Big enough to drive an army through, this breach and two others in the eastern wall mark the first clash of the opposing forces at Gamla. According to Josephus’ account, the Romans opened the breaches with their battering rams. The Romans then “poured in through the breaches with a great blare of trumpets and din of weapons, and, shouting themselves hoarse, flung themselves upon the defenders.” After an initial retreat up the hill, the Jewish defenders mounted a furious counterattack that routed the Romans.

Spherical basalt stones provided the ammunition for Roman ballistae, a type of catapult. The ballista stones shown here were found in a heap inside the city wall. Gamla’s defenders probably collected them during the night in order to throw them back at the Romans the next day. The variety of arrowhead types found inside and outside the wall reflect the Romans use of various nationals as archers within their army, due to the Romans’ own lack of skill in archery. The site has also yielded the tips of catapult bolts (the larger points in the photo), which were fired from a kind of large mechanical bow. The 1,000 ballista stones and 1,600 arrowheads found at Gamla, far more than at any other site in ancient Israel, testify to the size and fierceness of the battle at Gamla.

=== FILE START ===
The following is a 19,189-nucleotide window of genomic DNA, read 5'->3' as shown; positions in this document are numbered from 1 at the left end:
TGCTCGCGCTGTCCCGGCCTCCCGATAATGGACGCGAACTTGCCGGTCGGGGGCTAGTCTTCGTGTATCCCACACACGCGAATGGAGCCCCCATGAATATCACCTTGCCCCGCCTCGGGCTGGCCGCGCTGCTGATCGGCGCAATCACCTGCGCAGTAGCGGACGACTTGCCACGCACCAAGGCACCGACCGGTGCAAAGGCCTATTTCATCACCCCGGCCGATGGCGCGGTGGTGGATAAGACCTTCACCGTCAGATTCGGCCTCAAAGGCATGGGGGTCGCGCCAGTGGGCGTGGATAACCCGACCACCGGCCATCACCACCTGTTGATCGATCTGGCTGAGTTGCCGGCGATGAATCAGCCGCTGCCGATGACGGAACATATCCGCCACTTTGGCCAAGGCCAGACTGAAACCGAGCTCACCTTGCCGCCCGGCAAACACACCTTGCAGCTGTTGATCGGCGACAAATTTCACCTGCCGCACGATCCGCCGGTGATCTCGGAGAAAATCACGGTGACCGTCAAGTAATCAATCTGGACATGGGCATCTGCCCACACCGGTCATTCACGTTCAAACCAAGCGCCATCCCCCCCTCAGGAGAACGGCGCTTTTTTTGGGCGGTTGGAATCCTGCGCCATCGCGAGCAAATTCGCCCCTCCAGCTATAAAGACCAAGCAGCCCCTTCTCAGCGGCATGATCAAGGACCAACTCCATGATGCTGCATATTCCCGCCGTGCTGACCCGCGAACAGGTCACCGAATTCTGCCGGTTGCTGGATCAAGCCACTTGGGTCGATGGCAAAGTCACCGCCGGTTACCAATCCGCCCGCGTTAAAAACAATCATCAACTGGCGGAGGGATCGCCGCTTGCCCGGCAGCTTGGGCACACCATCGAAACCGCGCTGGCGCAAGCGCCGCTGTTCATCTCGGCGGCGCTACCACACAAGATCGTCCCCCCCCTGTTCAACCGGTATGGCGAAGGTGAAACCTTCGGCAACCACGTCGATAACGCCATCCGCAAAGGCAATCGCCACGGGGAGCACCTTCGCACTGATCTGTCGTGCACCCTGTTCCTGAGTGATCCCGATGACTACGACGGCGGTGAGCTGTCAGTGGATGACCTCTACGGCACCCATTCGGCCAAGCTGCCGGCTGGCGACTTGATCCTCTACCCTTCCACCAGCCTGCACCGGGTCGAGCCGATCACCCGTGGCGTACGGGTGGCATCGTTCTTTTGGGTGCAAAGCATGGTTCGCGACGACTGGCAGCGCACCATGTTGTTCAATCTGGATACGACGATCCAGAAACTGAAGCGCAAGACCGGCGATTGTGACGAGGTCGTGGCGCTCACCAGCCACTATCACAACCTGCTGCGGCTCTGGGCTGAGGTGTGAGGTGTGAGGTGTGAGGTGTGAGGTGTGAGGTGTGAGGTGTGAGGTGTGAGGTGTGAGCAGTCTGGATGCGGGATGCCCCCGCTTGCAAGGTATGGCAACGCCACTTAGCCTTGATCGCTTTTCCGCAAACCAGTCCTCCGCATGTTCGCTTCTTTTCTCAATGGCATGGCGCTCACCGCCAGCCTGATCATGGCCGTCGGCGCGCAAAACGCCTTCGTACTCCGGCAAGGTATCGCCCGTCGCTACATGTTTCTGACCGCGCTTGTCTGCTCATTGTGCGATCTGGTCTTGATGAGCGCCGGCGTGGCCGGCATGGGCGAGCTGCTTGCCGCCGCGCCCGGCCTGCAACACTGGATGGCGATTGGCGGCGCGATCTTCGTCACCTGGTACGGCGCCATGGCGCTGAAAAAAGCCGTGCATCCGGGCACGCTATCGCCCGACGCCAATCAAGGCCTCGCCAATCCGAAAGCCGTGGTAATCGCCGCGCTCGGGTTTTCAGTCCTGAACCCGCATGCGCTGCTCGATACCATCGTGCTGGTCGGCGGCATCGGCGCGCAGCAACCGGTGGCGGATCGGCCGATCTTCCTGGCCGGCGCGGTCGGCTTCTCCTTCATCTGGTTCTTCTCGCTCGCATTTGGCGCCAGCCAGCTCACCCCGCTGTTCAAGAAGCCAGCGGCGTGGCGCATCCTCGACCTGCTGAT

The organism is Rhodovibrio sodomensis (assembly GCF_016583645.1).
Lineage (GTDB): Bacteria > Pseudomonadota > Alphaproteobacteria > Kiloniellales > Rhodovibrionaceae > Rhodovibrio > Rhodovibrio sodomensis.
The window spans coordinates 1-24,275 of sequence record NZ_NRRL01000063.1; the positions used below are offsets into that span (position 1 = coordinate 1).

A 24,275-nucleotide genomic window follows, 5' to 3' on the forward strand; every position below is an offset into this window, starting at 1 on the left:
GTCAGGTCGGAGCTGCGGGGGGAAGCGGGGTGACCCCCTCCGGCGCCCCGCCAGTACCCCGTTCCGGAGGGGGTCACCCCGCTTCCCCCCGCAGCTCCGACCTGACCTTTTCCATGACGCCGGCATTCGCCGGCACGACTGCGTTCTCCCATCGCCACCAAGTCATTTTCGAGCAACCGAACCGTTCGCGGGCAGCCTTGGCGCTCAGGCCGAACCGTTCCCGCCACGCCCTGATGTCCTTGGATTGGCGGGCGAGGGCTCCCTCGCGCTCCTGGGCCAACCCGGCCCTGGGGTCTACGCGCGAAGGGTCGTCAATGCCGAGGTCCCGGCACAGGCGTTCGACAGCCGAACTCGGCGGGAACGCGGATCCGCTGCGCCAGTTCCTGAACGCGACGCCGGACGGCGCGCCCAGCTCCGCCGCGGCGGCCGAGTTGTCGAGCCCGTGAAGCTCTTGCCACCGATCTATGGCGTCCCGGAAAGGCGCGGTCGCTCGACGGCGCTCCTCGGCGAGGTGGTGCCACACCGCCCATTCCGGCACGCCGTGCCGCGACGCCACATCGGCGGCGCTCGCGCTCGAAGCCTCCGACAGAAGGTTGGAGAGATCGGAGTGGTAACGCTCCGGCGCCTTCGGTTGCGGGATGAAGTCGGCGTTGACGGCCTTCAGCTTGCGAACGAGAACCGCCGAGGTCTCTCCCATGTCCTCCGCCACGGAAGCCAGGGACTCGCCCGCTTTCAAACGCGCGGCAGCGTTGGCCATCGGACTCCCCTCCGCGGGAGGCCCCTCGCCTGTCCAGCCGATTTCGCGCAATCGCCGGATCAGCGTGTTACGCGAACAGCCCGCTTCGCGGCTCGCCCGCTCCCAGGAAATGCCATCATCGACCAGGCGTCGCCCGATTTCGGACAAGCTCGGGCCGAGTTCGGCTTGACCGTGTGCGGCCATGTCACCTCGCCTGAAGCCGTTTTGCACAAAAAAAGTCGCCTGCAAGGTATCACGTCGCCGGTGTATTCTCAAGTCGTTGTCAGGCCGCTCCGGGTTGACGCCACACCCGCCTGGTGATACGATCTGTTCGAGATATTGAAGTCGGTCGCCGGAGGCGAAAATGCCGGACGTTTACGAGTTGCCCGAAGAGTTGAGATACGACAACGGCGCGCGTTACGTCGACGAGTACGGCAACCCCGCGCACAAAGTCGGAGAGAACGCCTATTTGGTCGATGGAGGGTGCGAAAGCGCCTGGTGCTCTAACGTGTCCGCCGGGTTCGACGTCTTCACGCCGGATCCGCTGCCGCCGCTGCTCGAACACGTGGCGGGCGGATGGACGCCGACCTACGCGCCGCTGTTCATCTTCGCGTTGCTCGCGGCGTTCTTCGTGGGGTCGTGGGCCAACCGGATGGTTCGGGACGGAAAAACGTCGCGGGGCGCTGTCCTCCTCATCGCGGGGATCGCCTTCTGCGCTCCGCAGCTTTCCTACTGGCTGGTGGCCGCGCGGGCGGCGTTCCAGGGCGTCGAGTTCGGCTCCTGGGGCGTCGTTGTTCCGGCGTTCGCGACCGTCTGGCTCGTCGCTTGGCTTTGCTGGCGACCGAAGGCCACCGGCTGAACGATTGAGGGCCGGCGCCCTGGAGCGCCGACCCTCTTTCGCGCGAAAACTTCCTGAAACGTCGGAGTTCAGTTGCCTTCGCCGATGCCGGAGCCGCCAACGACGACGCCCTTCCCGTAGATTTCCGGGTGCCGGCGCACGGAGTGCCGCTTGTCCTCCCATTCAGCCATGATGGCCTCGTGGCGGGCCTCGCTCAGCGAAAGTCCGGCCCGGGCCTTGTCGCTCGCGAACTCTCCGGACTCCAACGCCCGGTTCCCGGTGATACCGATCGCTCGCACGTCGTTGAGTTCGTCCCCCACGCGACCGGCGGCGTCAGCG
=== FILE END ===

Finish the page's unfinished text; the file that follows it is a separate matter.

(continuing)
Other martial objects recovered from Gamla include a lance tip with a hook, left, found on top of the breach, where it may have been used to aid in climbing the wall; a silver-plated bronze cheek-guard from a Roman helmet, lower right; and a tip of a sword sheath, upper right. The latter, made of gold-plated bronze and decorated with incised abstract designs, probably belonged to a high-ranking Roman officer.